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How to Improve the Energy and Water Development Appropriations Bill

The Energy and Water Development Appropriations bill for FY 2016 passed by the House Appropriations Committee spends too much, but does move some funding from very bad programs to somewhat less bad programs. 

The best thing in the bill is the set of riders that prohibit the Army Corps of Engineers from implementing the proposed Waters of the United States rule. That rule if implemented would expand federal jurisdiction far beyond what was intended by Congress in Section 404 of the Clean Water Act, and far beyond the current definition or any reasonable definition of the navigable waters of the United States. The WOTUS rule also ignores and largely contradicts the Supreme Court’s decisions in SWANCC and Rapanos. 

Here are a few suggestions for improving the Energy and Water Appropriations bill when it comes to the floor of the House this week:

  1. A rider prohibiting funding to use the Social Cost of Carbon guidance document in any rulemaking or any benefit-cost analyses by the DOE and FERC.
  2. The rider offered successfully for the past several years by Rep. Michael Burgess that prohibits funding to enforce the 2007 ban on standard incandescent bulbs.
  3. An amendment to reduce funding below FY 2015 levels. The bill passed by the House Appropriations Committee increases Energy and Water funding by over $1,200,000 above current levels.  The Department of Energy has been a mess for decades. Many, perhaps even most, DOE programs should be eliminated. If eliminating unnecessary and counter-productive programs is beyond what can be done this year, then the House should at least cut the total funding level to below the current level.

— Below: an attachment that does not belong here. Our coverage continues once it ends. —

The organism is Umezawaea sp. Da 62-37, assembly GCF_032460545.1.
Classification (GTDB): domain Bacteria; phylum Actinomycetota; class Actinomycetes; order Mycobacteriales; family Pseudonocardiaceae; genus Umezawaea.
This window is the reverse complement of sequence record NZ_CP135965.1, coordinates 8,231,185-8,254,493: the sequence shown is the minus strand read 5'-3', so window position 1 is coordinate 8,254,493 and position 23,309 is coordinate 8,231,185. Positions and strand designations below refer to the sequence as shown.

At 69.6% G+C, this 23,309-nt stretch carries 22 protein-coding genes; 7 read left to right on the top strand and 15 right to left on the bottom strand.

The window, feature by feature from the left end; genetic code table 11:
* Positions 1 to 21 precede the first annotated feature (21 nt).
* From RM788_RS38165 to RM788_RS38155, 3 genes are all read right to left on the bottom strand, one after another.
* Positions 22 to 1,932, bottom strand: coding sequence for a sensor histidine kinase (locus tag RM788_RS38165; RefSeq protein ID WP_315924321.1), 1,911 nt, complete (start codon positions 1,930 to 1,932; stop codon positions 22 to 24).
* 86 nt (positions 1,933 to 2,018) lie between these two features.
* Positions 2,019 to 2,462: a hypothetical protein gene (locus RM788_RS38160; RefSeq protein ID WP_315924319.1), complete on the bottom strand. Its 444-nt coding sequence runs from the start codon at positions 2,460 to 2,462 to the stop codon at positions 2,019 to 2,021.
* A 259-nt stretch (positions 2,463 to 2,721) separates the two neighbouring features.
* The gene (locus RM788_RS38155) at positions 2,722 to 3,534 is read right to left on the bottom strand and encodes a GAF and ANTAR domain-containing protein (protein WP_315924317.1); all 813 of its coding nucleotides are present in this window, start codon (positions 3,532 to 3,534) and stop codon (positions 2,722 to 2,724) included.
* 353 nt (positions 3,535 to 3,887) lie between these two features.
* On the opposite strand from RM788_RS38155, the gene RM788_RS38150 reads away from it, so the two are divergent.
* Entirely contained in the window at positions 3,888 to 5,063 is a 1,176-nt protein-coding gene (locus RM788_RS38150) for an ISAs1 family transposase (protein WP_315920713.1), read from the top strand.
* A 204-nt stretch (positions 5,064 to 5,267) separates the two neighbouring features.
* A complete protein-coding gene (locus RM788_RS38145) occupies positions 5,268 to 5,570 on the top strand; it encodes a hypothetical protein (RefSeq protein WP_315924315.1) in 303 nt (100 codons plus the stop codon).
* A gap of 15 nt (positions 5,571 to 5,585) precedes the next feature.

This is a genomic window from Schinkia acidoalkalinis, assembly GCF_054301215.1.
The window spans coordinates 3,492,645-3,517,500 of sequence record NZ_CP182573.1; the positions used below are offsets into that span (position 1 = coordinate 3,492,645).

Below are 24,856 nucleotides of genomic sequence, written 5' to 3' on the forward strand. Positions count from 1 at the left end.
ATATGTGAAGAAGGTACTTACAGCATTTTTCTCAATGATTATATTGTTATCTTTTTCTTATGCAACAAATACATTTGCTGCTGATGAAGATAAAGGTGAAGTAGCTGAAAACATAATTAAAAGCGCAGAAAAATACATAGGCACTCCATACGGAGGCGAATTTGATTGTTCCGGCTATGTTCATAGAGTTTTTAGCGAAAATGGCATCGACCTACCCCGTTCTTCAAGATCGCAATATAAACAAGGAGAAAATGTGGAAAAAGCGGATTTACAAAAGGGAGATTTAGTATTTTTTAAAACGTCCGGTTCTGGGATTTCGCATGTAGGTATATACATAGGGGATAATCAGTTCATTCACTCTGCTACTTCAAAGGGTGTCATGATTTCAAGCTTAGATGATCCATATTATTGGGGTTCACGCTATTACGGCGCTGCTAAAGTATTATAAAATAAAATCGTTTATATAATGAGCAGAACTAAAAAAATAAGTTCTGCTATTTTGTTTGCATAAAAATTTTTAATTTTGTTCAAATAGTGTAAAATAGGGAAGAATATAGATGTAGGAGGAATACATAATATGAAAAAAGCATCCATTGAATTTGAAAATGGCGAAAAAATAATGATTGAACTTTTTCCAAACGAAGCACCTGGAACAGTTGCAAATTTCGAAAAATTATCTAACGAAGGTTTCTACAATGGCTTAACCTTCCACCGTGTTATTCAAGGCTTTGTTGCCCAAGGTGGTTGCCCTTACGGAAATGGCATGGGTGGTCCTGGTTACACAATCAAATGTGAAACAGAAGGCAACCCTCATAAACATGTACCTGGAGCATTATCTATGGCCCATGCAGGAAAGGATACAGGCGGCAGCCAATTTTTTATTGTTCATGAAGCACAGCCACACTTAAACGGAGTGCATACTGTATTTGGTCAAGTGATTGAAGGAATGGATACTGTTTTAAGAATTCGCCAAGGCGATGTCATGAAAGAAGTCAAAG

4. A rider prohibiting any funds to be used to develop, propose, or implement new energy efficiency standards for all or some of the following: residential dishwashers, residential clothes washers, residential air conditioners and heat pumps, residential water heaters, portable air conditioners, residential gas furnaces, residential conventional cooking products, residential boilers, residential dehumidifiers, residential furnaces and boilers, central air conditioners and heat pumps, ceiling fans, and small electric motors and other electric motors. 
  5. A rider prohibiting funds to be used to develop, propose, or finalize new energy efficiency standards for some or all of the following: commercial heating, air conditioning and water heating equipment, commercial water heating equipment, manufactured housing, commercial and industrial pumps, fans and blowers, commercial warm air furnaces, and small, large, or very large commercial package air conditioning and heating equipment.
  6. A rider prohibiting funding for the Department of Energy to attend COP-21 in Paris in December or to participate in the negotiations on the forthcoming Paris Accord from October 1 onward. This would be an interesting test vote for other appropriations bills coming up.